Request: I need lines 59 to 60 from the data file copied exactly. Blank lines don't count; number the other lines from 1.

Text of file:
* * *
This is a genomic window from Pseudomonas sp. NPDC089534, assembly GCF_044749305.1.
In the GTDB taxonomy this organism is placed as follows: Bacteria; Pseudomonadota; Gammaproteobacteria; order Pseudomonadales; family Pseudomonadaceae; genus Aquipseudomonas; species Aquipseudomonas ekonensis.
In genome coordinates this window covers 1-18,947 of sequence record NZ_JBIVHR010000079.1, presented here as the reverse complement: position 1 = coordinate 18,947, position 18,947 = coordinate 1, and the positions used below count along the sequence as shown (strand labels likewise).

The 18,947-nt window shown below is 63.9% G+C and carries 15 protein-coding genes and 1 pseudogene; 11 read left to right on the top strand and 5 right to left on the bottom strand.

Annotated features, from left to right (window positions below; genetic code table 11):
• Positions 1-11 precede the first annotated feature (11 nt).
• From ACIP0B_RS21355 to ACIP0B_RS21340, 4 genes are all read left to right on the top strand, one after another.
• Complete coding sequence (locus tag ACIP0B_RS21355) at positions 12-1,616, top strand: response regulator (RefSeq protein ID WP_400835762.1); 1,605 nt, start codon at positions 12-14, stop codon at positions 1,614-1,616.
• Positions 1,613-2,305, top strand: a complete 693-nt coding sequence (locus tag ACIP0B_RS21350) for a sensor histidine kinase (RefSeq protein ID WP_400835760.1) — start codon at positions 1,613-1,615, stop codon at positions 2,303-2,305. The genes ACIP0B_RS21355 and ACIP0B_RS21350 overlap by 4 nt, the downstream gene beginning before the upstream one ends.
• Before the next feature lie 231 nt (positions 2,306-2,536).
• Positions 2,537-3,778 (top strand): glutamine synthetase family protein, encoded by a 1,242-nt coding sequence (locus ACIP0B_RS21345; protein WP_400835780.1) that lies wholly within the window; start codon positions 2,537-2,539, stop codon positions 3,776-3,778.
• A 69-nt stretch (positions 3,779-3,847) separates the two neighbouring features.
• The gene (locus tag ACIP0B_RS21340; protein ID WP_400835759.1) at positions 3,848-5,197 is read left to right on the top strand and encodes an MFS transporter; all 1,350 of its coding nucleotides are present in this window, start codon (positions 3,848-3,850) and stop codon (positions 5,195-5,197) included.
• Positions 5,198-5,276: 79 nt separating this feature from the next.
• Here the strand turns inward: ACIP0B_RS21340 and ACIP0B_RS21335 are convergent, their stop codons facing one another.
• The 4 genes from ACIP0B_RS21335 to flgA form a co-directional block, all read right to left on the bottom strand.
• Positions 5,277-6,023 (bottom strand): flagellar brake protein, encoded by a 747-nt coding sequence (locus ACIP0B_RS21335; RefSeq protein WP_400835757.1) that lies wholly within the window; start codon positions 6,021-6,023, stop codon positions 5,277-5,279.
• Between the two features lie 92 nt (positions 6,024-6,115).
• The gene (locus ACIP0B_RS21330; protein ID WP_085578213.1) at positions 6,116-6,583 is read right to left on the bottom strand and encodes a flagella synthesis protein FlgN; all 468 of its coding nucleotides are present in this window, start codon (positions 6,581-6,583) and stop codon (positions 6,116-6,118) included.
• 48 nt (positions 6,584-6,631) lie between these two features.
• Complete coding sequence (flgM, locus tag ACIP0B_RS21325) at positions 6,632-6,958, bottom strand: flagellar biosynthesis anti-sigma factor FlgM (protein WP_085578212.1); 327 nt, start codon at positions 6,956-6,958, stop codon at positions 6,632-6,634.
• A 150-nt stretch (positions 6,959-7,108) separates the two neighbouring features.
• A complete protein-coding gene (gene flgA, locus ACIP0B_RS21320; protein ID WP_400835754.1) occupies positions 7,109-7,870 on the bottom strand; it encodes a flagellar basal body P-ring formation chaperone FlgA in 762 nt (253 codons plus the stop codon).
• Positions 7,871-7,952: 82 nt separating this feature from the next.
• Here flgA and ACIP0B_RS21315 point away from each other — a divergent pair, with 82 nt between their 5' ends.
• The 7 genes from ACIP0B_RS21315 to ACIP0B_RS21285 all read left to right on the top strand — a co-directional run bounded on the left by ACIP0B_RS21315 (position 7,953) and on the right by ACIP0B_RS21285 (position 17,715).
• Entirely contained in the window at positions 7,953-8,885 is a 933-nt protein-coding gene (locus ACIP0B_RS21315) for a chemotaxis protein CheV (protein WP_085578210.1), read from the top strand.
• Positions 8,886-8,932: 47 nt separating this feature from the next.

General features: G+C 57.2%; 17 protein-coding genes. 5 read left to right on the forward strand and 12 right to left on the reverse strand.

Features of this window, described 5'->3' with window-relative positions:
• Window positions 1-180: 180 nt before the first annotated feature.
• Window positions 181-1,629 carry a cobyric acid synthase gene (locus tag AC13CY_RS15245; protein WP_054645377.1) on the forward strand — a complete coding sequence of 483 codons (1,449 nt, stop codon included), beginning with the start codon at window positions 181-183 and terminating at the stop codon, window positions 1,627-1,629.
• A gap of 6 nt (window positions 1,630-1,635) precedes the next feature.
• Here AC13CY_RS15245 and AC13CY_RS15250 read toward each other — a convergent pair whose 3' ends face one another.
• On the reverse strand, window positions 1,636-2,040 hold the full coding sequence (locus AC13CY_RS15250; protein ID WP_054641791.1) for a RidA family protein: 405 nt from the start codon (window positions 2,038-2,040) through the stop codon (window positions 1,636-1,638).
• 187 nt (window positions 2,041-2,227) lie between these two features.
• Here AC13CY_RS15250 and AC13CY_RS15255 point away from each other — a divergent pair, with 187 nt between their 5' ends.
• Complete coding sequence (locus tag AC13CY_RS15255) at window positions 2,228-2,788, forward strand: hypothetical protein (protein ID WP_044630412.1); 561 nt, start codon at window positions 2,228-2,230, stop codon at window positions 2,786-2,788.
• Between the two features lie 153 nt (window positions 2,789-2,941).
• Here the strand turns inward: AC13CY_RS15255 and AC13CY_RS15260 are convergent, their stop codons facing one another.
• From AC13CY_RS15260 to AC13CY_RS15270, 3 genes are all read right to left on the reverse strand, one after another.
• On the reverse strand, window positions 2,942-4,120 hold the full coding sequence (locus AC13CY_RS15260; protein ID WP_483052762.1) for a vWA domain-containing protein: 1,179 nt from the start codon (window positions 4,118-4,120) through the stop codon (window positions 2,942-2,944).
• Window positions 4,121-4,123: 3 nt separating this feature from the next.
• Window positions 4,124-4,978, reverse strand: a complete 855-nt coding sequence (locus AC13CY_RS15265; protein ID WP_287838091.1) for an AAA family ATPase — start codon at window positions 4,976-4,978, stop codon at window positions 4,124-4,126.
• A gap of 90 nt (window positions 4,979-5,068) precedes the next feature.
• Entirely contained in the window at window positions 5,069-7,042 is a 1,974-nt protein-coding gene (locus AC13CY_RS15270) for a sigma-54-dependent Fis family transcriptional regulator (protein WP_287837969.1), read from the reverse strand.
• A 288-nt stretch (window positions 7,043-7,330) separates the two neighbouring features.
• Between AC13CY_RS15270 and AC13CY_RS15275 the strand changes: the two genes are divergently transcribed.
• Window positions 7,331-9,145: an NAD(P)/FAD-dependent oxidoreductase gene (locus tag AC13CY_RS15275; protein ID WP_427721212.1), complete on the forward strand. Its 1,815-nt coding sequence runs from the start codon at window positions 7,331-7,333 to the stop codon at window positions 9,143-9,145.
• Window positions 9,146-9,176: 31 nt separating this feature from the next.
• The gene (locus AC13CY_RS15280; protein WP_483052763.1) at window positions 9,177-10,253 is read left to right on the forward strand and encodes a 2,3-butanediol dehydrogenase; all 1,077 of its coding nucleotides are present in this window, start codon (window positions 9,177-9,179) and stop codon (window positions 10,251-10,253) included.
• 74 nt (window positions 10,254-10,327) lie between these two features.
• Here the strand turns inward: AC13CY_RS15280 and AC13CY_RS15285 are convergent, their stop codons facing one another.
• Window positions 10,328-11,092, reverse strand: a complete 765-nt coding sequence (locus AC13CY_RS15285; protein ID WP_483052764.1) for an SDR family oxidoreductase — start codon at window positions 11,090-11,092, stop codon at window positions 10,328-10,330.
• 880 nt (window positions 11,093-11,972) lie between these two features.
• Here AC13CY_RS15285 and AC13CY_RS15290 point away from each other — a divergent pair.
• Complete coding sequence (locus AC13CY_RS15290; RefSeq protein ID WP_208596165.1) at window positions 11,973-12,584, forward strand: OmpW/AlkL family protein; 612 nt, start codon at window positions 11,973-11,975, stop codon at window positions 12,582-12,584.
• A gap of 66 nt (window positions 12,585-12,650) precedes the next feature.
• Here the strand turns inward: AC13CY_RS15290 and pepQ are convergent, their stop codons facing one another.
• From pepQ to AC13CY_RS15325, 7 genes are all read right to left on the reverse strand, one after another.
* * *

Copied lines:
• Here the strand turns inward: AC13CY_RS15290 and pepQ are convergent, their stop codons facing one another.
• From pepQ to AC13CY_RS15325, 7 genes are all read right to left on the reverse strand, one after another.